Tonight, Tessa said, "I think she's just not the right teacher for me." I think she might be right. I hate to switch her around, but I don't want her to be in a class where the teacher is going to humiliate her and make her feel inferior.


Amy, queen of the world. said...

How long has this teacher been teaching??! Is she a new teacher? She sounds like one. No, immaturity is not grounds for an IEP. Yes, you can get an IEP based on a diagnosis of ADD that is unmedicated (it falls under the category of "Other, health impaired), but as you mentioned, she didn't feel like she had ADD. (I'm wondering now, though, if she even knows the SIGNS of it.) Otherwise, if she has a learning disability, she would need to be evaluated by a school psychometrist, or your personal physician can refer her to a psychologist. Dyslexia is such a broad term, and the testing at school these days basically looks for IQ/Achievement gaps in different academic areas, not necessarily what is causing those gaps. If you wanted a diagnosis of dyslexia, you might have to take her to a doctor who specializes in that specifically.

I would be outraged if my small child was humiliated at school like that too. Sometimes the big people at school forget that the people they're teaching really are LITTLE people. They're just learning. She couldn't have gone through her desk, put it all in a folder, and given her a place by herself to get it all done? She couldn't have called YOU to discuss that she just found a bunch of unfinished work in her desk? She couldn't have kept her in at recess to clean her own desk out and gather the papers?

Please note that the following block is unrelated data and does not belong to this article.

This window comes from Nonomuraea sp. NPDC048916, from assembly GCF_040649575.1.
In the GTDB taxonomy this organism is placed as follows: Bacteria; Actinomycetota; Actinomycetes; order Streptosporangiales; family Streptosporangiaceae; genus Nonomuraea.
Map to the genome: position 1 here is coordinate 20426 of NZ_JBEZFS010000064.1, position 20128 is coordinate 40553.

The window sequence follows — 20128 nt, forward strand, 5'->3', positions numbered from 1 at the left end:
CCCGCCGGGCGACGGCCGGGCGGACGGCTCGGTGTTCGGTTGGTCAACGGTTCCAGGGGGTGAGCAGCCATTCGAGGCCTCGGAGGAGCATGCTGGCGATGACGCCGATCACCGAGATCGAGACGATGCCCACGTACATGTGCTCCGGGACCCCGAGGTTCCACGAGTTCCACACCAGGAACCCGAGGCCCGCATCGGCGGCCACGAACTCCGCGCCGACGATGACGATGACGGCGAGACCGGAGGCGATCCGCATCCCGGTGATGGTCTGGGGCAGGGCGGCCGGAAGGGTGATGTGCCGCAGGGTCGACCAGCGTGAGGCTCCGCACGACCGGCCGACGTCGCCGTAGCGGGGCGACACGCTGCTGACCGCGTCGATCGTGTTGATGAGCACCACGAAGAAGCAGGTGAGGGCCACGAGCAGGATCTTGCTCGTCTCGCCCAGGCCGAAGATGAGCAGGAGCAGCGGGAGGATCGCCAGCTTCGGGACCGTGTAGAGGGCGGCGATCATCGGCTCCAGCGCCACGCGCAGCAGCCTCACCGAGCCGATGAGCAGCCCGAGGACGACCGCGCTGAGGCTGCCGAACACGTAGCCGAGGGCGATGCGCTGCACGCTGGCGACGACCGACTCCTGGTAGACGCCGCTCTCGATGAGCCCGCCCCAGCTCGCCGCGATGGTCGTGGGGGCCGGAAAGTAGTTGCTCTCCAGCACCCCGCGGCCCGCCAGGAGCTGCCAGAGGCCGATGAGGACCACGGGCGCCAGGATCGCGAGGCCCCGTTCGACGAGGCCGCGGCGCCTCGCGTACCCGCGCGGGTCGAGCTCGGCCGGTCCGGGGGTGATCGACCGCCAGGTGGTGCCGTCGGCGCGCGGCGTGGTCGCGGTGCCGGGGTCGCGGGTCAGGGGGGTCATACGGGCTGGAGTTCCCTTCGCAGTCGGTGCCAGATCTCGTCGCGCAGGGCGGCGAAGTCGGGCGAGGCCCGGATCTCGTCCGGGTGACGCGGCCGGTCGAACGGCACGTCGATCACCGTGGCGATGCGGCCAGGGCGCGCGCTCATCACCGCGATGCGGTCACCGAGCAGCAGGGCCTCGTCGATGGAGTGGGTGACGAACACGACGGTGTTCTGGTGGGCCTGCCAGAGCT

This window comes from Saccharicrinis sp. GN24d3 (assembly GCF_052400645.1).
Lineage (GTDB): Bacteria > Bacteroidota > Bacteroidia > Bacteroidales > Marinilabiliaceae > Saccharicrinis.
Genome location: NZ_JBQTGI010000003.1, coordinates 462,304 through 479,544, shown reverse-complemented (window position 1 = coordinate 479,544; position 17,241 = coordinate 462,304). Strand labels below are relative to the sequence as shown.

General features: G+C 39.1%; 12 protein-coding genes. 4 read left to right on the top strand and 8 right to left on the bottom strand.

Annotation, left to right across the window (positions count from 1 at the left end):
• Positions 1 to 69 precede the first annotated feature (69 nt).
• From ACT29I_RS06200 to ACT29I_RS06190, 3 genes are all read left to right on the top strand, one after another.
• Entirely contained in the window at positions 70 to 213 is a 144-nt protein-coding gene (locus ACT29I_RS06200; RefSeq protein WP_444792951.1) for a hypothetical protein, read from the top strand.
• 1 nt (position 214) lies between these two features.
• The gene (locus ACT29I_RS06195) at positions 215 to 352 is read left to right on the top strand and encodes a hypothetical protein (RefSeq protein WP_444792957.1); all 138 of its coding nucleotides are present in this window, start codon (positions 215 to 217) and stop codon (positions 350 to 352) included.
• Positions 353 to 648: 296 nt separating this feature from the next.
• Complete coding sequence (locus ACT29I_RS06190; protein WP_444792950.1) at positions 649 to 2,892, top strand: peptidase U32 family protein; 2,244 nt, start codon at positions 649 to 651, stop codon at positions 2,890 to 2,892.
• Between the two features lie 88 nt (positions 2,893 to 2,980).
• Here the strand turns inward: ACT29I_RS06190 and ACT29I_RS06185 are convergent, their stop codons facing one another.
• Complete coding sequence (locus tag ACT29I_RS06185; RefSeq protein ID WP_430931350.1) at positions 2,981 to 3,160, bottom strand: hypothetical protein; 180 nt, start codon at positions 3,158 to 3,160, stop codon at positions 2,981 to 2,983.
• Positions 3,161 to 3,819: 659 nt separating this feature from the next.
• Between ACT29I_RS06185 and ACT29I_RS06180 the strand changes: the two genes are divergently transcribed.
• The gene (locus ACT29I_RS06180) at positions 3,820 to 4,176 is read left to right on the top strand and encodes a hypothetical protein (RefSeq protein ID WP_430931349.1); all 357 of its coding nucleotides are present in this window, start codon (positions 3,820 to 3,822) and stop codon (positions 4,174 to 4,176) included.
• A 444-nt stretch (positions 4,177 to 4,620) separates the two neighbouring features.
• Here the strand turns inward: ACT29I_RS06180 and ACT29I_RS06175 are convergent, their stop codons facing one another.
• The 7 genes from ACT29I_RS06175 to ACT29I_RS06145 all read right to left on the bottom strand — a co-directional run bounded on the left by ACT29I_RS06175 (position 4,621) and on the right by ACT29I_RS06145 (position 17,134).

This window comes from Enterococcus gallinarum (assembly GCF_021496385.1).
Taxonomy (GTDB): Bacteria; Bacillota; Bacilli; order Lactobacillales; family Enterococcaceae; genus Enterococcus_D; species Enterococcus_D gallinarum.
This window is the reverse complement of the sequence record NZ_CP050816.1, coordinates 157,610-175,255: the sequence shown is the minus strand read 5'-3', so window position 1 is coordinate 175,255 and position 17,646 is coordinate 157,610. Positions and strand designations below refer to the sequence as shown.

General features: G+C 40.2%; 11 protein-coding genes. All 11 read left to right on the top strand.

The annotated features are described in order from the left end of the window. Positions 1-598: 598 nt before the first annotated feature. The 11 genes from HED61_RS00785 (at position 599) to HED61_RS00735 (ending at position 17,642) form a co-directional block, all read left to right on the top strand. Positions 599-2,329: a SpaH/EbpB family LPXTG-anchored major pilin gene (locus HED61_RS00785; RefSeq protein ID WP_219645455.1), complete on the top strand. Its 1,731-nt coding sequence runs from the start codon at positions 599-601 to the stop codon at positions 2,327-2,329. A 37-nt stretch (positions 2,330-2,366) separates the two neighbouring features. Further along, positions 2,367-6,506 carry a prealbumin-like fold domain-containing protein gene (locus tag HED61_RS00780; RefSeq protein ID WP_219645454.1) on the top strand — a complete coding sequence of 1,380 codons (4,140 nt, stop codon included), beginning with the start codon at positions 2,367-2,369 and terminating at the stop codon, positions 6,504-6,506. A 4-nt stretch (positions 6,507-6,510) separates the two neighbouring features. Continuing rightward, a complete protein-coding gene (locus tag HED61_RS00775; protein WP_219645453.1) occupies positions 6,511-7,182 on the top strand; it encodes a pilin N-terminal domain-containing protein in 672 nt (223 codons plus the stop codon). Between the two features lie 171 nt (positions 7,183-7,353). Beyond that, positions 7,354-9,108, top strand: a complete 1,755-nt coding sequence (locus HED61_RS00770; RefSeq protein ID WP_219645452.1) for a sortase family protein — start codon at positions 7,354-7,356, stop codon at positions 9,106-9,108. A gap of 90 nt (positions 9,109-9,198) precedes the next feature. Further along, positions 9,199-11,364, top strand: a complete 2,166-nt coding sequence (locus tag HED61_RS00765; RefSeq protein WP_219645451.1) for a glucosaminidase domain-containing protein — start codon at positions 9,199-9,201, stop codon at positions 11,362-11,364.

I'm 100% for you setting up the meeting with the principal and teacher, and if you CAN have her switched, I would. I normally would NEVER recommend that to a parent, but as young as she is, this is her foundation. She can't start hating school this early. I have one in my third grade class who had a horrible relationship with his first grade teacher, and he still fights his mom every day about coming to school.

And.. you didn't cause her immaturity. Lots of people baby their kids, but they're able to function in the classroom. When is her birthday? Late school-year birthdays (April-August, usually) tend to be a little on the immature side. Then again, she could be in shut-down mode because of her craptastic teacher!!

Oh, and hi. I'm Amy. :)

Mom to 2 boys +? said...

That's ridiculous!!! You demand a meeting and that Tessa be switched to another class immediately!! An IEP for immaturity?! I'd also demand a written reprimand on the teacher. No child should ever be treated that way- Tessa is right, sometimes students and teachers don't fit. Ranger is in 2nd grade and their whole grade level (especially Ranger) is having problems getting work done. You are not over reacting

Anonymous said...

I think you are totally right to be upset with the way the teacher spoke and treated Tessa. This issue should most definitely be addressed with an administrator at school. I'm sorry Tessa is having a rough time :(

JenJen said...

You want me to drive up there and help set this lady straight...How ridiculous! I'm mad, too. I think the meeting is a good idea~ how is behavior like that supposed to encourage Tessa to do better in school?

I look forward to hearing how the meeting goes~

jenny_is_busy said...

I was like your daughter in school - complete with the desk cramped full of papers that got dumped out!
My problem ended up being that I couldn't comprehend the instructions on worksheets well-so the concept being taught was in my head but I had trouble showing it on the worksheets.

Could you imagine if someone shook out that teachers desk in front of her peers b/c she didn't submit her lesson plans?